Stock Analysis

Wesfarmers (ASX:WES) Seems To Use Debt Quite Sensibly

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ASX:WES
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Some say volatility, rather than debt, is the best way to think about risk as an investor, but Warren Buffett famously said that 'Volatility is far from synonymous with risk.' So it might be obvious that you need to consider debt, when you think about how risky any given stock is, because too much debt can sink a company. We note that Wesfarmers Limited (ASX:WES) does have debt on its balance sheet. But the real question is whether this debt is making the company risky.

What Risk Does Debt Bring?

Debt is a tool to help businesses grow, but if a business is incapable of paying off its lenders, then it exists at their mercy. Ultimately, if the company can't fulfill its legal obligations to repay debt, shareholders could walk away with nothing. While that is not too common, we often do see indebted companies permanently diluting shareholders because lenders force them to raise capital at a distressed price. Having said that, the most common situation is where a company manages its debt reasonably well - and to its own advantage. When we examine debt levels, we first consider both cash and debt levels, together.

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What Is Wesfarmers's Net Debt?

The image below, which you can click on for greater detail, shows that at December 2021 Wesfarmers had debt of AU$3.35b, up from AU$1.99b in one year. However, it also had AU$623.0m in cash, and so its net debt is AU$2.73b.

debt-equity-history-analysis
ASX:WES Debt to Equity History March 28th 2022

A Look At Wesfarmers' Liabilities

According to the last reported balance sheet, Wesfarmers had liabilities of AU$8.54b due within 12 months, and liabilities of AU$8.95b due beyond 12 months. On the other hand, it had cash of AU$623.0m and AU$1.09b worth of receivables due within a year. So it has liabilities totalling AU$15.8b more than its cash and near-term receivables, combined.

While this might seem like a lot, it is not so bad since Wesfarmers has a huge market capitalization of AU$56.4b, and so it could probably strengthen its balance sheet by raising capital if it needed to. But we definitely want to keep our eyes open to indications that its debt is bringing too much risk.

We use two main ratios to inform us about debt levels relative to earnings. The first is net debt divided by earnings before interest, tax, depreciation, and amortization (EBITDA), while the second is how many times its earnings before interest and tax (EBIT) covers its interest expense (or its interest cover, for short). This way, we consider both the absolute quantum of the debt, as well as the interest rates paid on it.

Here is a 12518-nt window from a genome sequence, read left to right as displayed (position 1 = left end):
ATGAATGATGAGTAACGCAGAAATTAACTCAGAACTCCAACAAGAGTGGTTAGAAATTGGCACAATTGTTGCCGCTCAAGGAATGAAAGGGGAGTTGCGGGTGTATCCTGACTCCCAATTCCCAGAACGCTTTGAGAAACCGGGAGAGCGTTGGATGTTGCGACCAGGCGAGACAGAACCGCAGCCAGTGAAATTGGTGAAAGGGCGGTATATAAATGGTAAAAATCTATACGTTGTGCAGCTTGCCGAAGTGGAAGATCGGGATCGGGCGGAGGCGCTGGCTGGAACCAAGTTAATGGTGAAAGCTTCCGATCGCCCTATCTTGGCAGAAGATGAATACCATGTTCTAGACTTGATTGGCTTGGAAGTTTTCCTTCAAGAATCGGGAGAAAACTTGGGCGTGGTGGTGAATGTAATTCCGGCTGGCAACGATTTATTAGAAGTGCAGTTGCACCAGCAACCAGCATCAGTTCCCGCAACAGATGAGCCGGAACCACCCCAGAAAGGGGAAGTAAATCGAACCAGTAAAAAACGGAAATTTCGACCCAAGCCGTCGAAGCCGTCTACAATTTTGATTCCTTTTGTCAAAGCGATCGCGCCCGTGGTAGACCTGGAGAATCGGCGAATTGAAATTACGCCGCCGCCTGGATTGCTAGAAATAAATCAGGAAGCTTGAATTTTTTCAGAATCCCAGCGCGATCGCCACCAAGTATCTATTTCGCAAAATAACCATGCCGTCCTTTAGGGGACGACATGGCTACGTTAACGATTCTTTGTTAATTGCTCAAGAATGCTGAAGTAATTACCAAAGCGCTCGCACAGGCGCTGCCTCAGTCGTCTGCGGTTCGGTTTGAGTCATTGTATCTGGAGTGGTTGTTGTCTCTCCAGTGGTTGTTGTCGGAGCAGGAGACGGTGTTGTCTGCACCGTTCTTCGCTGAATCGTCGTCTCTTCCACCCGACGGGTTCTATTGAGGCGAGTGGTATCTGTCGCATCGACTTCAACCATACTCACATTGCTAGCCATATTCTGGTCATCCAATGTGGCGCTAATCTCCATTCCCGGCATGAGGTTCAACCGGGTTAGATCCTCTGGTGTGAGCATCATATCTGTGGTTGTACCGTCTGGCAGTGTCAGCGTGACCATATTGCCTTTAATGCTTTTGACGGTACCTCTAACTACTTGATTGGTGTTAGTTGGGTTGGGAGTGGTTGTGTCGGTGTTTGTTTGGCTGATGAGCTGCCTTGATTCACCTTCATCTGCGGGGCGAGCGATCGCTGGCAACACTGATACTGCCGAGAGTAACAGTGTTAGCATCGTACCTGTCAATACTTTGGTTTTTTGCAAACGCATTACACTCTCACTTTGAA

Wesfarmers's net debt is only 0.74 times its EBITDA. And its EBIT covers its interest expense a whopping 10.4 times over. So we're pretty relaxed about its super-conservative use of debt. But the other side of the story is that Wesfarmers saw its EBIT decline by 4.1% over the last year. If earnings continue to decline at that rate the company may have increasing difficulty managing its debt load. There's no doubt that we learn most about debt from the balance sheet. But ultimately the future profitability of the business will decide if Wesfarmers can strengthen its balance sheet over time. So if you're focused on the future you can check out this free report showing analyst profit forecasts.

Finally, while the tax-man may adore accounting profits, lenders only accept cold hard cash. So we clearly need to look at whether that EBIT is leading to corresponding free cash flow. During the last three years, Wesfarmers generated free cash flow amounting to a very robust 82% of its EBIT, more than we'd expect. That positions it well to pay down debt if desirable to do so.

Our View

The good news is that Wesfarmers's demonstrated ability to convert EBIT to free cash flow delights us like a fluffy puppy does a toddler. But truth be told we feel its EBIT growth rate does undermine this impression a bit. Taking all this data into account, it seems to us that Wesfarmers takes a pretty sensible approach to debt. That means they are taking on a bit more risk, in the hope of boosting shareholder returns. When analysing debt levels, the balance sheet is the obvious place to start. However, not all investment risk resides within the balance sheet - far from it. To that end, you should be aware of the 1 warning sign we've spotted with Wesfarmers .

Of course, if you're the type of investor who prefers buying stocks without the burden of debt, then don't hesitate to discover our exclusive list of net cash growth stocks, today.

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